Whistle up a world of wide horizons

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The Independent Online
A passport to paradise is one view. A ticket to a torrent of abuse is more likely to be the other. But love them or loathe them, football needs referees.

Newcastle United might spend pounds 15m on a new striker, but, however much the Gallowgate faithful rant and rave at his decisions - and it is always "his" in the Premiership - if there is no man in black, green, blue or whatever they are forced to wear these days, there is no match.

And as there are a lot of matches every week in Britain, referees are always in demand.

"You can always have a game of football without a referee, but football depends on referees to be administered properly and to have competitions, so we play a vital role," said Peter Willis, the president of the English Referees' Association (RA). "We are always looking for more. There are 45,000 registered in clubs in England and most field more than two teams each week, that is more than 100,000 sides."

There are 32,500 referees in England. About 5,500 are recruited every year, but the total stays remarkably static. You can start young (though only those over 16 can referee adult matches), and continue until you drop.

All it takes to qualify is a 12-hour course mastering the 17 laws of the game, with an oral and written exam at the end. The courses are administered by the local branches of the RA spread across Britain and are being run all the time.

"We have no particular bias towards anyone," Willis said. "We have every walk of life in the world of referees and we do not even think about anything like ethnic background. If you are good enough, we will take you."

So what makes a good referee? "In the modern age, if you want to progress, you have to be fit. You need man-management skills, a love of the game and the ability to decide 'is it or isn't it'. Those who first come along to the course usually get a shock. They do not appreciate that the laws are simple. Other people make them complicated."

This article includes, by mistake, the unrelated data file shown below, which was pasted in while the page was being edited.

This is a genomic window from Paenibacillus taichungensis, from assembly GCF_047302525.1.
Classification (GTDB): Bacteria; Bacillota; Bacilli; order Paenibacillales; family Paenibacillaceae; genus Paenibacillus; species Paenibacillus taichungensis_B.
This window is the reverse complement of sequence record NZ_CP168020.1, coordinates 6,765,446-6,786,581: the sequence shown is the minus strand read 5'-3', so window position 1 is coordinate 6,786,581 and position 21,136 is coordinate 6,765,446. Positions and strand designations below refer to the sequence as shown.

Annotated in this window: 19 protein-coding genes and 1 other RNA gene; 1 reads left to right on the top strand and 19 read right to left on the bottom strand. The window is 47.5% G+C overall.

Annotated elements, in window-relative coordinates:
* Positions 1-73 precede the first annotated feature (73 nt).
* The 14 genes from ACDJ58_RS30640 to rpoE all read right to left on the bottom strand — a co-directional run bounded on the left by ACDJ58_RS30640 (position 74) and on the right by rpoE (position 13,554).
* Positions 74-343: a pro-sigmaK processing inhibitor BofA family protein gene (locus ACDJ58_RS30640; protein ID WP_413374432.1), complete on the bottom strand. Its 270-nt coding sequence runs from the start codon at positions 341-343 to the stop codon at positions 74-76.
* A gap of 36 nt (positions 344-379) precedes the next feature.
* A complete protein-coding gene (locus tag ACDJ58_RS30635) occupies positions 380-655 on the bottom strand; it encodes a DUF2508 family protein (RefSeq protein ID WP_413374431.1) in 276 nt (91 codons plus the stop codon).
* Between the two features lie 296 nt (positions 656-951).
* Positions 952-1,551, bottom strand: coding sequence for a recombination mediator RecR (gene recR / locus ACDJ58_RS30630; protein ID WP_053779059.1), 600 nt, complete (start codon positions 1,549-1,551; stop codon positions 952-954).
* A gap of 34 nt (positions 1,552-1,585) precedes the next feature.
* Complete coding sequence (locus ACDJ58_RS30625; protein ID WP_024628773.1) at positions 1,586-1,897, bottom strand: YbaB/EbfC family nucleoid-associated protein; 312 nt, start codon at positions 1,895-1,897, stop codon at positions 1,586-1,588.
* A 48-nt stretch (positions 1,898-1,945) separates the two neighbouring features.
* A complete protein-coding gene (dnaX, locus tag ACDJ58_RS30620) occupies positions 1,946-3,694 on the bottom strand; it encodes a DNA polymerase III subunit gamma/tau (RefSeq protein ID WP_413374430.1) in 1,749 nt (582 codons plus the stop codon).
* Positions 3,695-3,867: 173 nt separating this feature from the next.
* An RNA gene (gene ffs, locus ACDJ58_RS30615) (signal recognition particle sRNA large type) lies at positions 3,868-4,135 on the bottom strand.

Willis admits some are put off the criticism and abuse from players, managers and fans, but insists it is not an important factor. "If a supporter does not agree with you, they will tell you. That's a fact of life. It would be awful if there was no one shouting. Abuse is something different and I have no time for it, but it is nowhere near as bad as people make out."

Just as on the promotion pyramid for clubs, referees can climb the ladder. If you pass the initial course, you become a class three official and referee at the lowest level.

All referees are marked by the teams in the matches they officiate and if the marks are good enough at the end of a season, they are promoted, eventually becoming a class one and moving up the leagues, each time running the line at a higher standard before refereeing there. In theory, a referee who qualifies this season could be running out in the Premiership in seven or eight years. From there, the world is waiting.

"There is football in South America, Asia, Australia and Europe. In this world of football we have today, referees from England take charge of games in all competitions," said Willis, who refereed in the Football League for 28 years. "It is a passport to world travel. A passport to paradise. If I was 35 years old . . ."

Always game when Saturday comes